Drug Possession & Trafficking
As Parliament enacts new mandatory minimum sentences for drug offences, it becomes even more important to mount an effective defence against drug charges. Indeed, while there is no mandatory jail term for assaulting your spouse or driving drunk, there may soon be mandatory jail terms for growing marihuana.
Tyler MacDonald continues to defend relentlessly against drug charges, with a focus on challenging that police violated the constitutional Charter rights of his clients to be free from unreasonable search and seizure and to be free from arbitrary arrest and detention. These constitutional violations by police often result in the seized drug evidence being excluded from evidence at trial, which results in the acquittals of his client.
Drug charges are prosecuted by the federal government under the Controlled Drugs and Substances Act. The range of sentences depends on whether the drugs were possessed for personal use, possessed for the purpose of trafficking, actually trafficked, or imported. The amount of drugs affects the penalty, as does the nature of the substance. Drugs are cetagorized into "schedules", and the maxmimum sentence is determined by what schedule a drug falls under. Marihuana (it is not spelled "marijuana" in the CDSA) falls under Schedule II, for example, while cocaine falls under Schedule I.
Charges of trafficking or possession for the purpose of trafficking will usually be laid along with a charge of possession of the proceeds of crime if any money was seized by police during the arrest.
Defending Against Drug Charges
There are many issues to address in defending against drug charges. The Crown must prove certain elements. There are often also constitutional issues with the methods that the police used for detecting or seizing the alleged drugs.
To prove actual possession of a drug, the Crown must prove that you had both knowledge and control of the drug. It is not enough to have one without the other. For example, you may have control of a drug that is hidden in the car you are driving, but that does not mean that you know the drug is hidden in the vehicle. Conversely, while riding as a passenger in a vehicle, you may know that the driver has hidden a bag of drugs in the trunk which you had nothing to do with. This does not mean that you had control over the drugs. The intricacies of the issues of possession of illegal drugs are extended to situations involveing residences, storage lockers, and even personal property. The case law on these issues is extensive, and there are concepts like "joint possession" (referring to two or more people possessing a substance together) which the Crown may rely on to prove its case. Mr MacDonald can explain the law applies to your case.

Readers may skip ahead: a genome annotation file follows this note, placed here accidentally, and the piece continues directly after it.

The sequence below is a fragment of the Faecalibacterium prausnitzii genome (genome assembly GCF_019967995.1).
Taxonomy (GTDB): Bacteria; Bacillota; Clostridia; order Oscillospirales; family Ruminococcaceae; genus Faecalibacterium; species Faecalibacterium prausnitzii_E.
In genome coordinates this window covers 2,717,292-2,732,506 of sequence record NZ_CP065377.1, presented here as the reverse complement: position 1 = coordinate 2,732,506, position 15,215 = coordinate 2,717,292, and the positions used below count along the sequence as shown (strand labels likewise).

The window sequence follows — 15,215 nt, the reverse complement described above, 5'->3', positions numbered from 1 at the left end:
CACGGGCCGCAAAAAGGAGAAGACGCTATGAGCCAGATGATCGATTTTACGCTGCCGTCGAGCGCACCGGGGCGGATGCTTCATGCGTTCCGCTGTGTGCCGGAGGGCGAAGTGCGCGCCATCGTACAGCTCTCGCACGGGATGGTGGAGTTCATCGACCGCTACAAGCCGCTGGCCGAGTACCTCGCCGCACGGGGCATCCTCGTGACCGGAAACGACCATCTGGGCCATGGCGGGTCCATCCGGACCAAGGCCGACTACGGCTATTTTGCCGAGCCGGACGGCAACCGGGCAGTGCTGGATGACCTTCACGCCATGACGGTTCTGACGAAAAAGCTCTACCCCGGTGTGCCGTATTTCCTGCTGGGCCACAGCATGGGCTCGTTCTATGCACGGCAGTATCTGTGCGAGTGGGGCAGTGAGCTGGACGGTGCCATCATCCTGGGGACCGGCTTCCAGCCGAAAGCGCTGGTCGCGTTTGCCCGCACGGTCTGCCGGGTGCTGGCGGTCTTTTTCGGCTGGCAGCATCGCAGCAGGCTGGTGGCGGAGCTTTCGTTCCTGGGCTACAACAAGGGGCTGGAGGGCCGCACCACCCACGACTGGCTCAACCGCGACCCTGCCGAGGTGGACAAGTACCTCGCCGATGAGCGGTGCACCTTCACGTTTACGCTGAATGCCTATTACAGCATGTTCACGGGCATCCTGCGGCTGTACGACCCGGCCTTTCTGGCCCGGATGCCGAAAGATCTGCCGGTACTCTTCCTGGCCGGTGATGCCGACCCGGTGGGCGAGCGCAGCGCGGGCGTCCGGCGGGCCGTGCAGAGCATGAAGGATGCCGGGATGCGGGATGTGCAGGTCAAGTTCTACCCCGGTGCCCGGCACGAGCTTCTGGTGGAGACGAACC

Trafficking and Possession for the Purpose of Trafficking
Trafficking a drug can be a major transaction involving large amounts of cash and protected by guns, but simply passing a marihuana joint to another person isalso technically "trafficking" under the Controlled Drugs and Substances Act. Trafficking consitutes passing controlled substance on to anyone else, and any variation of that. Trafficking of any substance is looked upon far more seriously by the courts, and the sentences that are handed out reflect this.
Police forces in Canada expend vast amounts of money and manpower in detecting and investigating drug trafficking. The allegations against you may arise from direct visual surveillance, telephone wiretaps, tracking devices, or the evidence of informants, police agents, or undercover police officers. You often will not find any of this out at the time that you are charged, and only an analysis of all of the disclosure will reveal the Crown's case against you. These cases can be very complex, involving the challenging of wiretap authorizations and search warrants, challenging the credibility of investigating police officers, and bringing various applications for relief under the Charter of Rights and Freedoms.
A charge of possession of a drug for the purposes of trafficking can arise from much simpler allegations. Simply having what the arresting police officer might consider a large amount of any particular drug could lead the officer to charge you with possession for the purpose of trafficking, rather than simple possession. While the police officer may have that discretion, the Crown may have a tougher time proving the charge in court. The Crown first must prove the above-mentioned elements of possession, and then establish beyond a reasonable doubt that you possessed the drug for the purpose of providing some or all of it to others. This might be done by putting forward an "expert" witness who will say that the amount of drugs possessed is too much for any one person to use themselves, or something to that effect. Whether the expert knows what he or she is talking about, and whether the only reasonable explanation is that you were intent on passing the drug in to others, is a matter for the Court to decide, and you will need a defence lawyer that you can trust to advocate for your side.